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See Inside Scientific American Volume 306, Issue 4

Humanity's Quest to Learn about Our Origins and Last Call for the Science in Action Award

Humans have a seemingly primal need to understand how we came to be the way we are today. Pieces of our ancient forebears generally are hard to come by, however. Scientists working to interpret our evolution often have had to make do with studying a fossil toe bone here or a jaw there. Now, in an amazing bounty, paleoanthropologist Lee Berger and his team have uncovered two well-preserved partial skeletons of Australopithecus sediba that date from nearly two million years ago at a site near Johannes­burg, South ­Africa; the specimens include bones from every region of the body. The bones of at least four other individuals have also been found.

Already those first two A. sediba skel­etons suggest we may have to revise a lot of what we thought was true about early human history. If Berger’s interpretation of the bones is correct, some branches of our family tree may need to be redrawn. Senior editor Kate Wong visited the site with Berger to learn more. This month’s cover story, “First of Our Kind.”

Turning to the state of our species today, we offer a special report on polio. Worldwide confirmed cases of the disease, which once crippled hundreds of thousands, have dropped into the hundreds. But eliminating it remains challenging. Medical reporter Helen Brans­well explains why in “Polio’s Last Act.” As you’ll learn in journalist William Swanson’s “Birth of a Cold War Vaccine,” in the 1950s polio terrified the U.S. and U.S.S.R. almost as much as nuclear weapons. To test the oral vaccine, two scientists bridg­ed their countries’ differences. They have saved uncounted thousands from the misery of this ancient scourge.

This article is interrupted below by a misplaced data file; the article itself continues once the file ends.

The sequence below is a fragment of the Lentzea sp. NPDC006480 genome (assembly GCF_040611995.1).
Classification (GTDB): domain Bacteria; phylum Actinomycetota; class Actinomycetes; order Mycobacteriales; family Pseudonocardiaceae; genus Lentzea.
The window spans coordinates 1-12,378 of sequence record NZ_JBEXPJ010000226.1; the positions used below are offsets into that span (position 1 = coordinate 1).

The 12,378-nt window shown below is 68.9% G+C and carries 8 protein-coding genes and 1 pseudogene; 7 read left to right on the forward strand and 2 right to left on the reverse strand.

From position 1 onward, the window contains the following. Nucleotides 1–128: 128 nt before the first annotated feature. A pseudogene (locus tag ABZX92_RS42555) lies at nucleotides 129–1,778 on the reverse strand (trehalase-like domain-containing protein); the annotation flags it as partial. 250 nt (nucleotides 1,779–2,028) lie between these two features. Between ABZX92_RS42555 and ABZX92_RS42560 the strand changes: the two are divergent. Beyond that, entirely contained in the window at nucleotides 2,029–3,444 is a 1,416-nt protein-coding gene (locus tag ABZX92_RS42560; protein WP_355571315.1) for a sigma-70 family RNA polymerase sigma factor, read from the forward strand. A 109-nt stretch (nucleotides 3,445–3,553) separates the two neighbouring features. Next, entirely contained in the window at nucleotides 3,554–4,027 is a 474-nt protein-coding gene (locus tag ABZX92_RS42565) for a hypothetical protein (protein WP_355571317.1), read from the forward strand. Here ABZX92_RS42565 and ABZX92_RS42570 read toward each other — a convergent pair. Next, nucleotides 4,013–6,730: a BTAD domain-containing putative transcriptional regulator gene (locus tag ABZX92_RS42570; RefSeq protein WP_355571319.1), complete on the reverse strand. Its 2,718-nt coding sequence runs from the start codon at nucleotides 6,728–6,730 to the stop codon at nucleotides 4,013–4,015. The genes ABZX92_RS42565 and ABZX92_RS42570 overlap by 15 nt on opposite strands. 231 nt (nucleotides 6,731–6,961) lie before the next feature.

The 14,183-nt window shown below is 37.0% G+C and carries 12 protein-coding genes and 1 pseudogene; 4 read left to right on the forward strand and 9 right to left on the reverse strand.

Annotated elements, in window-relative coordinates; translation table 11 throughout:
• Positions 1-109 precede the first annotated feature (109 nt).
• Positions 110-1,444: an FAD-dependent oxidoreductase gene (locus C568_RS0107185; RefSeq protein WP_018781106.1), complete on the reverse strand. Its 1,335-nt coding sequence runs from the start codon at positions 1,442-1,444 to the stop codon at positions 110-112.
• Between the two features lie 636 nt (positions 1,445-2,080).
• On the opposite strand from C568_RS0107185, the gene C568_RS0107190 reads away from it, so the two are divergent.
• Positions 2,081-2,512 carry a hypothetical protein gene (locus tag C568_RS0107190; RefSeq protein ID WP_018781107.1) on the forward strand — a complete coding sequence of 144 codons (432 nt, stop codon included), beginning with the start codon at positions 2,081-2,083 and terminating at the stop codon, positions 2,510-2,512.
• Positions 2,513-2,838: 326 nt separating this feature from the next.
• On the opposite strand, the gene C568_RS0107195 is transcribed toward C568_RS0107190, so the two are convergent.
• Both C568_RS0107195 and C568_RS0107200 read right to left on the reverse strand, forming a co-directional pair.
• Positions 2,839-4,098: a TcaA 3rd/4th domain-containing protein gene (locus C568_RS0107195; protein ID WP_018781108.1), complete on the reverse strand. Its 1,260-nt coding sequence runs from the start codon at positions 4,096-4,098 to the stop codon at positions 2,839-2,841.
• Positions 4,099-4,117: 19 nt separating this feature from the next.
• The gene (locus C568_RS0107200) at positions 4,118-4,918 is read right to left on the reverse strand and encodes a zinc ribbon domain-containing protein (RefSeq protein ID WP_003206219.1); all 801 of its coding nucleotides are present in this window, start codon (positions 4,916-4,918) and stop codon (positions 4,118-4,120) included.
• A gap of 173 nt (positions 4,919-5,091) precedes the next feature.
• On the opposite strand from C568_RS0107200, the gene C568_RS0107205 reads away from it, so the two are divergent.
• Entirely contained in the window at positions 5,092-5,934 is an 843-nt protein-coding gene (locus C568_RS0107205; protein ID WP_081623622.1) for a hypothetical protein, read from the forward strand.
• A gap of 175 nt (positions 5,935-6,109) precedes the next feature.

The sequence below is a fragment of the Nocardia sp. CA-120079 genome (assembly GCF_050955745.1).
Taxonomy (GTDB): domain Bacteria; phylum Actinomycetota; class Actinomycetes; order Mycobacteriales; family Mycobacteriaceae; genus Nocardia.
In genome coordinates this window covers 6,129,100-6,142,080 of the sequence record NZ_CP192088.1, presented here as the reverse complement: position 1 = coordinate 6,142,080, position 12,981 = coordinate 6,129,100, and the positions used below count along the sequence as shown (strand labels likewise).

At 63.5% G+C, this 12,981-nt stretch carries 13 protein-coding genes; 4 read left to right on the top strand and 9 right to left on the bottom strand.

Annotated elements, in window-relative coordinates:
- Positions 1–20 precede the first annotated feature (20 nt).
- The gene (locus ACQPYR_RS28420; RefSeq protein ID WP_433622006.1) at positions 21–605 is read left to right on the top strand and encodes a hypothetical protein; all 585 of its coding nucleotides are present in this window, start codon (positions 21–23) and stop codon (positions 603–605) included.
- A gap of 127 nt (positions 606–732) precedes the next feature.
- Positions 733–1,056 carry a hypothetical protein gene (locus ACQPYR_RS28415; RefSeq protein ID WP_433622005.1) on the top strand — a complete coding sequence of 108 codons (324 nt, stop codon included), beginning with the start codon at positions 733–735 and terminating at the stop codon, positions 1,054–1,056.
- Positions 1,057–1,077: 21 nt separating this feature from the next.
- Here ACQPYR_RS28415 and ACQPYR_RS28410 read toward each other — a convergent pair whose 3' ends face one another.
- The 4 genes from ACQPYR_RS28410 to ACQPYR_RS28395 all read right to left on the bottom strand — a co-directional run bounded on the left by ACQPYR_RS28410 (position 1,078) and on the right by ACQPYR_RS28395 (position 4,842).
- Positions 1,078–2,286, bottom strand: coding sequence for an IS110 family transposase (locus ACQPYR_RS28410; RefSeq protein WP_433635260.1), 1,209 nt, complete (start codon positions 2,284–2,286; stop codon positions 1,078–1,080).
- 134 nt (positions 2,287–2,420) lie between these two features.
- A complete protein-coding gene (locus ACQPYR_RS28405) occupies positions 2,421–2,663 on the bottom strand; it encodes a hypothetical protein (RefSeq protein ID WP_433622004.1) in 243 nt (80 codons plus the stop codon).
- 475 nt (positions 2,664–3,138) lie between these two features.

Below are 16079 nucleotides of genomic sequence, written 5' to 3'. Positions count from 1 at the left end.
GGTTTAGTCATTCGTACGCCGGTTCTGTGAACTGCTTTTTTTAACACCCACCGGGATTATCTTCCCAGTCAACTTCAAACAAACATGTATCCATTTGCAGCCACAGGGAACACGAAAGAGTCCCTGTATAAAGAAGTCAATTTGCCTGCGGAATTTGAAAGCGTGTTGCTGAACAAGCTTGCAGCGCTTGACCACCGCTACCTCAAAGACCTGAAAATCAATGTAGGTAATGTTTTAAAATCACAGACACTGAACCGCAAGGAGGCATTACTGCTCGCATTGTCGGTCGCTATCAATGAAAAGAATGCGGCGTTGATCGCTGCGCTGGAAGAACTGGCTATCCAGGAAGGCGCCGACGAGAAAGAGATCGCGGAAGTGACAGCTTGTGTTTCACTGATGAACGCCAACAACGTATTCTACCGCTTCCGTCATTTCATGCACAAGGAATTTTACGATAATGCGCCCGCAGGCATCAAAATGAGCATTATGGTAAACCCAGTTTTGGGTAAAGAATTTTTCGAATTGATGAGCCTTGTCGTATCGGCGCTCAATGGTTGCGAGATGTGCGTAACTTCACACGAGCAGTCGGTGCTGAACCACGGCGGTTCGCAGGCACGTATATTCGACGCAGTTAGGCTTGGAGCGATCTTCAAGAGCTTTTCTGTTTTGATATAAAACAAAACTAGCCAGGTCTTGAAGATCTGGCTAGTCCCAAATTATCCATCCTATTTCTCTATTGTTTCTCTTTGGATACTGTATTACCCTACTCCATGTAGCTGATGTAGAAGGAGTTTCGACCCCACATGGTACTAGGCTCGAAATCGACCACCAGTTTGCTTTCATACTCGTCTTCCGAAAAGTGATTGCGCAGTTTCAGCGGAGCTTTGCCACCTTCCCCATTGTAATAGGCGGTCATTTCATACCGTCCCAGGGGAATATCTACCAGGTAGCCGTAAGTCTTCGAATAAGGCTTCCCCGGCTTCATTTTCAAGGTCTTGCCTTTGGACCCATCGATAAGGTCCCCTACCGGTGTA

Last Call
Students ages 13 to 18, you still have time to enter the Google Science Fair: April 1 is the deadline. All entries are automatically considered for Scientific American’s Science in Action award. In add­ition to the $50,000 prize, the winner will get a year of mentoring.

Science in Action is a new addition to the Google Science Fair for 2012. The winning project will be able to address a social, environmental or health issue to make a practical difference in the lives of a group or community and may possibly be scaled. To get inspired, watch a video about a Science in Action–style 2011 finalist, Harine Ravichandran, at www.Scientific­American.com/science-in-action. On that page, you can also find a list of our judges and mentors.

The Science in Action winner will be announced in June and will join Google Science Fair finalists at the company’s Mountain View, Calif., campus for a special awards event on Monday, July 23. I’m a judge again this year. Best of luck to all entrants.

This article was originally published with the title "The Story Begins."

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